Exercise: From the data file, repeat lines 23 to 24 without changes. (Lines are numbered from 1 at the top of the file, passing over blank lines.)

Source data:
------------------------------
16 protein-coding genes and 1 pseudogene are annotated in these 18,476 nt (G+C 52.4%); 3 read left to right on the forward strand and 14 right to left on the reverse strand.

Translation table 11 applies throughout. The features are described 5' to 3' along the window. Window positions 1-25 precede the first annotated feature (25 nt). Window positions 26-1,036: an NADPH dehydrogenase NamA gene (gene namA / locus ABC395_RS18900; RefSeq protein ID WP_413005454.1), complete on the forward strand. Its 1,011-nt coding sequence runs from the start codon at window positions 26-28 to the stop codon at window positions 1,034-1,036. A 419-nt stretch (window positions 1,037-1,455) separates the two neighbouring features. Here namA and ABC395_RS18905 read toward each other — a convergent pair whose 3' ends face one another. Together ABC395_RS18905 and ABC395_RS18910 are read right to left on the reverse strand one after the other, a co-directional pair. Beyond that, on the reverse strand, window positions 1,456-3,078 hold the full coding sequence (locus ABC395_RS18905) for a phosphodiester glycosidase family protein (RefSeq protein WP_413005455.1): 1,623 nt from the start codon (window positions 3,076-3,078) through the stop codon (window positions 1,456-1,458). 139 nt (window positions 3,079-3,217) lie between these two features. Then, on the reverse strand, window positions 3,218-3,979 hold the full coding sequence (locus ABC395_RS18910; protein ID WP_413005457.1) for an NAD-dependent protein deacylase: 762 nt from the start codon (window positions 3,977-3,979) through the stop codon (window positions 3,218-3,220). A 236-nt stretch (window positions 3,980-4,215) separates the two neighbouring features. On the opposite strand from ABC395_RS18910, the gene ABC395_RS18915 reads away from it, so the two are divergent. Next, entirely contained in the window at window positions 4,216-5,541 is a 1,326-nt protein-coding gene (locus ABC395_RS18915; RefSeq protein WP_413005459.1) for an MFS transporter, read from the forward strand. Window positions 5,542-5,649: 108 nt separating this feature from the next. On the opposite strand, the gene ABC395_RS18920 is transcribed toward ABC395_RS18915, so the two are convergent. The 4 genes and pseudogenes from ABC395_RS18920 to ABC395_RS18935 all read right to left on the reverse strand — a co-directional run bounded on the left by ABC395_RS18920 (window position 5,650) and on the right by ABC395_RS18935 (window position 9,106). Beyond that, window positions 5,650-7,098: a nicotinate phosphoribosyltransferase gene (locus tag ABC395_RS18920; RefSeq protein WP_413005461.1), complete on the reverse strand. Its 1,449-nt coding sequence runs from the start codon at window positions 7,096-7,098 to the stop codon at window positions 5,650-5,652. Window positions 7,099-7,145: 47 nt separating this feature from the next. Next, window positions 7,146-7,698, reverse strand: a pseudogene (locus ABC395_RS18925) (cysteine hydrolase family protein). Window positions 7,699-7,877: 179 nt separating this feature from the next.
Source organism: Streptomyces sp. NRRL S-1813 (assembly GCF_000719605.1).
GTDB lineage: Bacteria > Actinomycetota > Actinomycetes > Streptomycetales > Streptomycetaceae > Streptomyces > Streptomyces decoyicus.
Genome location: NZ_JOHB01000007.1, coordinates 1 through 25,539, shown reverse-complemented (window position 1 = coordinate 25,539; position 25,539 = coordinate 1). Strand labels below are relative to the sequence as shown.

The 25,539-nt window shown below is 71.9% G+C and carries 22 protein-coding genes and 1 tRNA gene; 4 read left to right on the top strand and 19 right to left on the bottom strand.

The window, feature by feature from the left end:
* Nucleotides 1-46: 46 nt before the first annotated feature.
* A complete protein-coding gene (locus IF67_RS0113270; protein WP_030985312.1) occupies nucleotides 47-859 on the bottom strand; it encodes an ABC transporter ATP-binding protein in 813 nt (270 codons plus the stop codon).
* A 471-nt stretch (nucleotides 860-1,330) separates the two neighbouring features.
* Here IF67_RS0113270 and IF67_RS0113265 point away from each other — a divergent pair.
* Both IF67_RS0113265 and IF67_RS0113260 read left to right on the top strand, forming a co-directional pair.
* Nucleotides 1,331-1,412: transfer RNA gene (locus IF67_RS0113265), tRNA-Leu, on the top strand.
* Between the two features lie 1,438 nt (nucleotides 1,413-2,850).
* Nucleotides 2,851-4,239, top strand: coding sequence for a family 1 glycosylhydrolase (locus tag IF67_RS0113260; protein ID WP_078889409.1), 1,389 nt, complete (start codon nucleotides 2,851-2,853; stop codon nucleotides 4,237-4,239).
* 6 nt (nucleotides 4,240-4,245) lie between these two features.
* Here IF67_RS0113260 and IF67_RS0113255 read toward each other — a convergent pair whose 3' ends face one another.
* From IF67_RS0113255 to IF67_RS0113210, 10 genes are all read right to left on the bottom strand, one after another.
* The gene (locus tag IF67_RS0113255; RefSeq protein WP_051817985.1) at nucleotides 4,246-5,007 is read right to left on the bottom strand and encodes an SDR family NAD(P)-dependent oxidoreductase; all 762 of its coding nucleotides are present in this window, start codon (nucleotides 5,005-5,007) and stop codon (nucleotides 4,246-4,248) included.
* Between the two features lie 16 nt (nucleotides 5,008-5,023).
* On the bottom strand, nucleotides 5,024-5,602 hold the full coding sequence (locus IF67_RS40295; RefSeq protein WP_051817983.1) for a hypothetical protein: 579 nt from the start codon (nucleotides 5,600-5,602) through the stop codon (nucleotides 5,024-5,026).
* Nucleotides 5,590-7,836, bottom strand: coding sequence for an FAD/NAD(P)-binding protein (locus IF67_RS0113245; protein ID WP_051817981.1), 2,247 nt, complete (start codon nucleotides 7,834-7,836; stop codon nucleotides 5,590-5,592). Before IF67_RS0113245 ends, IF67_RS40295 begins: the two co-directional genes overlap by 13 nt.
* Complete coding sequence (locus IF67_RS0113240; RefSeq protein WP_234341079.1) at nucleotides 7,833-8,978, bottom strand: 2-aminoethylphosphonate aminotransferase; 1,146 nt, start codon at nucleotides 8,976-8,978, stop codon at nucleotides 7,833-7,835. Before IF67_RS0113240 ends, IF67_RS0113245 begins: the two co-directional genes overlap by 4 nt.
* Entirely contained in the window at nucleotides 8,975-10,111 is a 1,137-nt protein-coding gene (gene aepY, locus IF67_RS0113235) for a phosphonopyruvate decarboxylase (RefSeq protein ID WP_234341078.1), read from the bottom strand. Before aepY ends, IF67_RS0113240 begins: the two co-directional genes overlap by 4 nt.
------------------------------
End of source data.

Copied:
* Complete coding sequence (locus IF67_RS0113240; RefSeq protein WP_234341079.1) at nucleotides 7,833-8,978, bottom strand: 2-aminoethylphosphonate aminotransferase; 1,146 nt, start codon at nucleotides 8,976-8,978, stop codon at nucleotides 7,833-7,835. Before IF67_RS0113240 ends, IF67_RS0113245 begins: the two co-directional genes overlap by 4 nt.
* Entirely contained in the window at nucleotides 8,975-10,111 is a 1,137-nt protein-coding gene (gene aepY, locus IF67_RS0113235) for a phosphonopyruvate decarboxylase (RefSeq protein ID WP_234341078.1), read from the bottom strand. Before aepY ends, IF67_RS0113240 begins: the two co-directional genes overlap by 4 nt.